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Bear Sterns Mortgage Securitization Fraud

Ambac Assurance Corp. v. EMC Mortgage Corp. and J.P. Morgan Securities Inc., 65021/2011 (N.Y. Supr. N.Y. Co.) Manhattan


In November 2008, Ambac commenced an action in federal court against EMC alleging breach of contract in connection with certain mortgage-backed securities investments. After document discovery, in July 2010 Ambac moved for permission to amend its complaint to add claims of fraudulent inducement (against EMC and proposed new defendant Bear, Stearns & Co., now J. P. Morgan Securities Inc.); federal securities fraud (against EMC, Bear Stearns and ten Bear Stearns employees), and tortious interference with contract (against J.P. Morgan Securities Inc.) The Proposed Amended Complaint alleged that in 2006, Bear Stearns and certain individual employees induced investors to buy, and Ambac to guarantee, securities that were backed by a pool of mortgage loans that a Bear deal manager allegedly called “a SACK OF SHIT.” Bear allegedly profited “by obtaining settlements from certain lenders that sold the bank defective loans, while at the same time denying repurchase requests from investors and insurers based on the same loans and the same deficiencies (thereby "double-dipping" on these loans)…simultaneously selling short shares of banks holding Ambac-insured securities as it denied the bond insurer the benefit of its contractual right to have Bear repurchase defective loans..[Bear also] covertly cut the time allowed for early payment defaults without telling investors, allowing it to securitize more loans that had already gone bad…[and] ignored its own due diligence findings on loan deficiencies, lied to rating agencies about this data, and securitized these loans anyway.” Bear also allegedly ignored outside review by Clayton Holdings LLC, ignored its own due diligence and/or intentionally curtailed the review process. Plaintiff alleges cumulative losses from the transactions of over $1.2 billion; claims it has already had to pay over $600milion in claims as guarantor. The case was referred to a Magistrate Judge who issued a report on 16 December 2010, recommending that Ambac be allowed to add its proposed fraudulent inducement claim, but finding that that the Federal securities claims and interference with contract claim were futile, thus these claims should not be permitted to be added to the complaint. Because there was not federal diversity jurisdiction, removal of the federal claims meant that the federal court would no longer have jurisdiction to hear the remaining state law claims.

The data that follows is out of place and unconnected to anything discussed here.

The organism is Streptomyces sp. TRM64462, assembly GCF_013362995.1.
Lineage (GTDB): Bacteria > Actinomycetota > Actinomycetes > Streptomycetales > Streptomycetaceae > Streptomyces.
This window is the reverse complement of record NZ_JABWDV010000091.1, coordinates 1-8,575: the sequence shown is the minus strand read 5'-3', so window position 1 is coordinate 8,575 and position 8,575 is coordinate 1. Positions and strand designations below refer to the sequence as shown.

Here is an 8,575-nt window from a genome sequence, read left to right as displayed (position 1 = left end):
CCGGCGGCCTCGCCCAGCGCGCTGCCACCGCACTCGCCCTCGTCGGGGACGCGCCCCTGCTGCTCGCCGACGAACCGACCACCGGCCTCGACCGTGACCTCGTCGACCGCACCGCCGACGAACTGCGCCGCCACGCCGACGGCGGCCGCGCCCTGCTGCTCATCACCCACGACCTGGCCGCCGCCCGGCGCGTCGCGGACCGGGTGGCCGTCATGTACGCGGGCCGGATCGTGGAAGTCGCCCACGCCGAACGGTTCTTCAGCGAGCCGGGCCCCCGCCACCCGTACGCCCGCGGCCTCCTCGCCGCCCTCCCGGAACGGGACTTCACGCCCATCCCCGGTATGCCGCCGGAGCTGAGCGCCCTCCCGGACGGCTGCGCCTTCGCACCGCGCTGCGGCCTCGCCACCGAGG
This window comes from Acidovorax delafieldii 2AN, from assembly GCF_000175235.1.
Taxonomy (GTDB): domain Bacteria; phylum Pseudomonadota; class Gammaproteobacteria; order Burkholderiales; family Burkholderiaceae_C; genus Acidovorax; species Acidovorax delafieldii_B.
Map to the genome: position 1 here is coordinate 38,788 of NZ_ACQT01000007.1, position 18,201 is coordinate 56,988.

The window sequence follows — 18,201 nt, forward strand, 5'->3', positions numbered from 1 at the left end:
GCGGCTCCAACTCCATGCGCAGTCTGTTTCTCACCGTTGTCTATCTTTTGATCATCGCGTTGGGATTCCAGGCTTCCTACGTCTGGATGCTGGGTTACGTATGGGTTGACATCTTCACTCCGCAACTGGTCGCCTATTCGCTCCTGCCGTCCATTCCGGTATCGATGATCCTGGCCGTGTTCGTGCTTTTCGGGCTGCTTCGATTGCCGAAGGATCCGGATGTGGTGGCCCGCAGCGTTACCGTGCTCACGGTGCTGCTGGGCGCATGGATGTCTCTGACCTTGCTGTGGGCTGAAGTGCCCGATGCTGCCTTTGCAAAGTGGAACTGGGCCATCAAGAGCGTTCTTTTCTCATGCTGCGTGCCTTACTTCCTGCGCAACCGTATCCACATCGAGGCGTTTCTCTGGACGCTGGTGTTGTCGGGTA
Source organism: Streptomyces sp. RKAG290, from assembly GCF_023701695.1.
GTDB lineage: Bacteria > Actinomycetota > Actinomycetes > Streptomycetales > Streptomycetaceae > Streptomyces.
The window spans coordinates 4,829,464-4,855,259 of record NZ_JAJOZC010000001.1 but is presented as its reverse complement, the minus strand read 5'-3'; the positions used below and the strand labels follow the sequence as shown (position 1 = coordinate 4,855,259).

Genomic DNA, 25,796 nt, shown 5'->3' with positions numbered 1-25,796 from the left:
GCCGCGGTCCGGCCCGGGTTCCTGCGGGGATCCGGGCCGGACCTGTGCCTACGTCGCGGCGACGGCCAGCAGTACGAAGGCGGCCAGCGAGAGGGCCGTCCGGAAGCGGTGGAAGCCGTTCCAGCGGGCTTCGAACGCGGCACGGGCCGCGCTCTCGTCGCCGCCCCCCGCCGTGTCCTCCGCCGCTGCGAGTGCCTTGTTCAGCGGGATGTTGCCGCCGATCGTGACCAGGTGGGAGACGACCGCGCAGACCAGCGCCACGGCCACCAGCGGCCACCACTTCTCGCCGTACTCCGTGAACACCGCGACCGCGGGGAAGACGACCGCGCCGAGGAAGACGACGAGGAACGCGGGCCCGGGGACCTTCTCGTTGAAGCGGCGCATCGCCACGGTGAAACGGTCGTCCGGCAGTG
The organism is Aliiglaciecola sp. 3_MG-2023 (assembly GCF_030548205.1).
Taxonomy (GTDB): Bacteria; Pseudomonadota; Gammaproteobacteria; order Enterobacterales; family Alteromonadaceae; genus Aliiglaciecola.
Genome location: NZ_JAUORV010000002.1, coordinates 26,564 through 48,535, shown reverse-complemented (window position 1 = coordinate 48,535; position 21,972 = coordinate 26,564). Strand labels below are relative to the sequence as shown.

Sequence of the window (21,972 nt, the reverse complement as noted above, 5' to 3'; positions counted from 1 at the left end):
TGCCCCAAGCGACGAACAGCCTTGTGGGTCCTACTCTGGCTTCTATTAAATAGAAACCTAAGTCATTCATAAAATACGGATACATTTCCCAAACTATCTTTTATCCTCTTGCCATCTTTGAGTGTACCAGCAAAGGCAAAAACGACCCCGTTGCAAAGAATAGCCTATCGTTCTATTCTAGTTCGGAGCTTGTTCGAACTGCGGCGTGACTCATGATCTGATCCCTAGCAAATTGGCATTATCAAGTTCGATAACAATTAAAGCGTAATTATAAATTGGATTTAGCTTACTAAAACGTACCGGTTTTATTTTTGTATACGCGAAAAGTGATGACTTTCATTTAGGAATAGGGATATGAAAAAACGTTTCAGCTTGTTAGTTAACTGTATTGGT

On or about 17 February 2011, Ambac (re)filed this action in New York State Court after the federal court proceeding was dismissed for lack of jurisdiction. See Ambac Assurance Corp. et al. v. EMC Mortgage Corp. No. 1:08-cv-09464 (S.D.N.Y.)